Value Per Link
|DA RANGE||NOT RELEVANT||RELEVANT|
|0 to 10||£50||£75|
|11 to 20||£75||£100|
|21 to 30||£100||£125|
|31 to 40||£150||£250|
|41 to 50||£200||£300|
|51 to 60||£250||£400|
|61 to 70||£300||£450|
|71 to 80||£350||£500|
|81 to 90||£400||£550|
|91 to 100||£450||£600|
DISCLAIMER: Yep, we know DA is not a standalone metric for how good a site is or the benefit of a link, but we’re talking quick and dirty, remember?
So once you have this pricing data you can start to build a formula that goes a little bit like this:
Total value of links
The time taken to produce and outreach the piece
This pumps out a “Success Score” as a percentage, essentially a Return on Link Spend (familiar to PPC types running campaigns for ecommerce sites measuring ROAS). If the piece hits 100%, it has made its money back and can be considered a reasonable success. If we get to 1000% – well, then your piece is really flying!
Here’s a link to a basic spreadsheet that contains the value per link table and a simple table where you can enter the number of links in each DA range to get the total link value: https://docs.google.com/spreadsheets/d/10j0h1CHaCV-aOChf5sO04bb_vwCI5zxFhEDEsCgC8uA/
Want to see a real life example?
We recently made this piece for CDA Appliances: https://www.cda.eu/blog/fast-food-rivals-logo-mashups/
It’s a fairly simple idea, but recognisable to a lot of people and because it has appeal to pop culture, food, design and branding sites, there are plenty of places it could be featured. This is borne out in the data (you can see the full table to calculate that Success Score here):
So, for a budget of just over £3,000 including all production & outreach, we got 62 links worth a total of £9,800.00. According to our simple formula, the piece has made 3.18 times its money back. This is real data a client can see and it shows them just how cost-effective a piece can be. (Actually, as I go to hit Publish on this post, we now have over 70 links for this one).
Here’s another example:
Sometimes, a piece does okay, but doesn’t quite hit that success mark. But here’s where we can play with the formula a little, e.g. what if we outreached a little more, say 2 hours and only targeted relevant 40+ DA sites? Let’s say we bagged 5 more links within that range? SUCCESS!
So in summary, a simple formula for success can help you:
- Assign a value, or worth (in £/$) for your piece of content
- Identify which pieces (80%+ scores) could benefit from more outreach
- Identify which pieces bombed
- Help you build a bigger picture of how your overall content strategy works
How does this stack up against the costs of links obtained by other means?
Clearly, the cost per link is a lot lower than the prices on the list of big sites linked to above. However, our average cost per link is also higher than some of the sites selling “blogger outreach” links and is pretty much in line with services we’ve seen selling “media placement” links. It’s also pretty close to what AHrefs found in their 2018 study on buying links.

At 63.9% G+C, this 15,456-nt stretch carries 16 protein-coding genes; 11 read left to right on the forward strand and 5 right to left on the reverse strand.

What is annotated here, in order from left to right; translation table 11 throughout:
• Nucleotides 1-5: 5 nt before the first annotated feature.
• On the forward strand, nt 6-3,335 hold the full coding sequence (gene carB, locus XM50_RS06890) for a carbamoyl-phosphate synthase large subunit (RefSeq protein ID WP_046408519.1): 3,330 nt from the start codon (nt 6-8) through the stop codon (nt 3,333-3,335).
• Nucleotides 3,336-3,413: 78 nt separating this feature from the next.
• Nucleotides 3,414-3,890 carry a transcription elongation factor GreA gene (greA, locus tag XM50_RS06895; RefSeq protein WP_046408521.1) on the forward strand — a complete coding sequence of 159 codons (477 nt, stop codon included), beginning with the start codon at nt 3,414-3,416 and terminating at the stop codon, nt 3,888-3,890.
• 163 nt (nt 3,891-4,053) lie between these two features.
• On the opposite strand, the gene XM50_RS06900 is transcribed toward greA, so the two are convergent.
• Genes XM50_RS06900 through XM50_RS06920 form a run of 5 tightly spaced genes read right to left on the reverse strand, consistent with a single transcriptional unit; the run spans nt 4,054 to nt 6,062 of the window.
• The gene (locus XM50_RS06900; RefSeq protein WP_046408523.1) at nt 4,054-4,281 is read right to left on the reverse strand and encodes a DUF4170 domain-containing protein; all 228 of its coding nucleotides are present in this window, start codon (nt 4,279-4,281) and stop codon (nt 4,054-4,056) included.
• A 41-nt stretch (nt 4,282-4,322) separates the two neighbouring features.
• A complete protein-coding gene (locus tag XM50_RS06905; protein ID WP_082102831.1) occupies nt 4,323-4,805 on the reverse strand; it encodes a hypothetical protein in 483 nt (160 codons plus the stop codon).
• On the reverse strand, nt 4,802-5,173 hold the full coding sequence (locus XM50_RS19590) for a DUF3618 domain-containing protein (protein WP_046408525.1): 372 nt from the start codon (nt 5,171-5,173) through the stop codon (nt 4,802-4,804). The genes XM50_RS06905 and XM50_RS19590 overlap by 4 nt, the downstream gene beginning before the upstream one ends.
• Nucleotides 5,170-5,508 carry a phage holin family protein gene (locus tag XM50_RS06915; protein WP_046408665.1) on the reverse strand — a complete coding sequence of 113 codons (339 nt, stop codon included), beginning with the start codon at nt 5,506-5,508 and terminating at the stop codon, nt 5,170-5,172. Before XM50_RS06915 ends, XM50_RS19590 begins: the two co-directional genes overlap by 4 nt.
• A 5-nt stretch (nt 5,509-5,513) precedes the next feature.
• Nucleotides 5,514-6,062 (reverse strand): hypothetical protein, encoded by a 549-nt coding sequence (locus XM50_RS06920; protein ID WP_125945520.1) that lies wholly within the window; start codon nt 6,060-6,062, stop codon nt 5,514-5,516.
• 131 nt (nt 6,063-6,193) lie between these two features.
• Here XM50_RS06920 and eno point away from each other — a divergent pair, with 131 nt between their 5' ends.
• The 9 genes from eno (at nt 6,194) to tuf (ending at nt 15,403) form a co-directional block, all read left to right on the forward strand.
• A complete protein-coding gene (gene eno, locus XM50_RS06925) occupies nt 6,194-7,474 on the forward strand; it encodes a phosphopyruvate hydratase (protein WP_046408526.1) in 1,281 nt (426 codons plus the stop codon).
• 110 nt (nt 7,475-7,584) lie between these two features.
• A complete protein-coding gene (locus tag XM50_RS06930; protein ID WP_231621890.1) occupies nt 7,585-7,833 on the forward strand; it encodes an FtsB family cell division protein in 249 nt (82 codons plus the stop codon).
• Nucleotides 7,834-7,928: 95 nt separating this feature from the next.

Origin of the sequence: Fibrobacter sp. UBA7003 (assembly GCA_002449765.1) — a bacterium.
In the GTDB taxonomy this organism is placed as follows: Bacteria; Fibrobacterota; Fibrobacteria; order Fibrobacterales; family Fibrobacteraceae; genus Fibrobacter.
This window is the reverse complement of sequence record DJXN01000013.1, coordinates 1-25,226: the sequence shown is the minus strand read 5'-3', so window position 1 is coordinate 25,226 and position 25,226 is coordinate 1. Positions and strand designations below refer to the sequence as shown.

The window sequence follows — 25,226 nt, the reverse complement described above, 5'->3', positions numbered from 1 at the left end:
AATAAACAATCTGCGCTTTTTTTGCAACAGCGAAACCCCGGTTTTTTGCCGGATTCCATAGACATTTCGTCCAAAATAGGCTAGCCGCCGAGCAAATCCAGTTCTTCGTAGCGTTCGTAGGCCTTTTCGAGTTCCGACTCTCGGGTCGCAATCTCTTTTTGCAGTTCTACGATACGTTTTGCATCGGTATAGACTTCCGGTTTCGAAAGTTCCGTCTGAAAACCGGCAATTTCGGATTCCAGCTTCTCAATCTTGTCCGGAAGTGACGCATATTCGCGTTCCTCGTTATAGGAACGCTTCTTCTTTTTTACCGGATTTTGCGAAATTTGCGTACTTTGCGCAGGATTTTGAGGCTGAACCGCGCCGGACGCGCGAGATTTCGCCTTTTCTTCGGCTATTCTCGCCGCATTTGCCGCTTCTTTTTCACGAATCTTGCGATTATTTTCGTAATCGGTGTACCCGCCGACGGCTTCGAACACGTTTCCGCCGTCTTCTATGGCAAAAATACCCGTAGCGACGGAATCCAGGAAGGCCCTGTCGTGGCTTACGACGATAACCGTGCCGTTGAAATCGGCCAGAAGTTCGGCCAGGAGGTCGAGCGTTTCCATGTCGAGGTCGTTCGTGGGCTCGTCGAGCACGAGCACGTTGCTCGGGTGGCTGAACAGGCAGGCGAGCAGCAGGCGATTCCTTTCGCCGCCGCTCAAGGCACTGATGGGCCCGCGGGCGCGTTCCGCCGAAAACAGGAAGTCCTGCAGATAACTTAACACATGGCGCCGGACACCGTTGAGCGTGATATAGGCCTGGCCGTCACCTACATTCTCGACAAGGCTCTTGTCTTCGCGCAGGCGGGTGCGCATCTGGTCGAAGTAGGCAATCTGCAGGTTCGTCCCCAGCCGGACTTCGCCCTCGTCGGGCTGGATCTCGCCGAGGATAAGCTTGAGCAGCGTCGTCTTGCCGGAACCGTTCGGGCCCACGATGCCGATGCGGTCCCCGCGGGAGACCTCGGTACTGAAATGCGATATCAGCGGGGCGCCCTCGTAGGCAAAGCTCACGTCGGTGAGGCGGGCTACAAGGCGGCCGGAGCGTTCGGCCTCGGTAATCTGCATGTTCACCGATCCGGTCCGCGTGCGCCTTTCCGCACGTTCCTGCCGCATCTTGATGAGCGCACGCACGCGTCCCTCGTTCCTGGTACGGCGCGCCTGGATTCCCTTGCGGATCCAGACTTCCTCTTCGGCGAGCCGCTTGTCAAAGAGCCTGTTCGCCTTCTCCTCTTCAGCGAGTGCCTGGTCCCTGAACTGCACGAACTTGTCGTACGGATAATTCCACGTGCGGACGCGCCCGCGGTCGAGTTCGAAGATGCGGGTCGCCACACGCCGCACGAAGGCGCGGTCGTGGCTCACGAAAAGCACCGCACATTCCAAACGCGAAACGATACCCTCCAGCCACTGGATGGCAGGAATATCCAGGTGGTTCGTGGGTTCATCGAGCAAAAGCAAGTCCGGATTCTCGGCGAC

The difference to any of those, of course, is that you haven’t paid the person/website linking to you for the privilege. This is much safer as far as avoiding a Google penalty is concerned and whilst it’s somewhat more time-consuming than just getting your wallet out and paying for links, on a pure cost-per-link basis, it’s comparable.
Add in the safety net (no risk of a penalty) and added value (our content is much more likely to raise brand awareness and generate social shares than a bought link, plus it can be used for email marketing content) and for any long-term-minded marketer, it’s the sensible way to go. Your cost per link will vary, the average is just that; Ross Hudgens of Siege Media offers a good explanation of how different factors affect the cost per link in this article, where he suggests a range of $250-$1000 – our average cost per link is the lower end of that scale.
What Else Did We Learn at Boom?
We ran (almost) every piece of content we’ve worked on in the last five years through the formula. We also included published dates and content type (e.g. infographic, interactive) and the results were very interesting:
Percentage of Links by Type of Content
Trends come and go when it comes to content and as you can see below, 2016 was definitely “peak infographic”. Since then other forms of content, notably more artwork-based pieces and data-led pieces have taken over as the more popular choice.
Average Outreach & Production Time per Piece (Hours)
Ask anyone in the industry and they’ll tell you link building isn’t getting any easier, so it’s unsurprising that the production and outreach times are on the increase as more effort is spent in the process of bagging those links.
Average Cost per Link / Average DA per Link
Six years of practice and a defined content strategy per piece means our average DA is on the increase.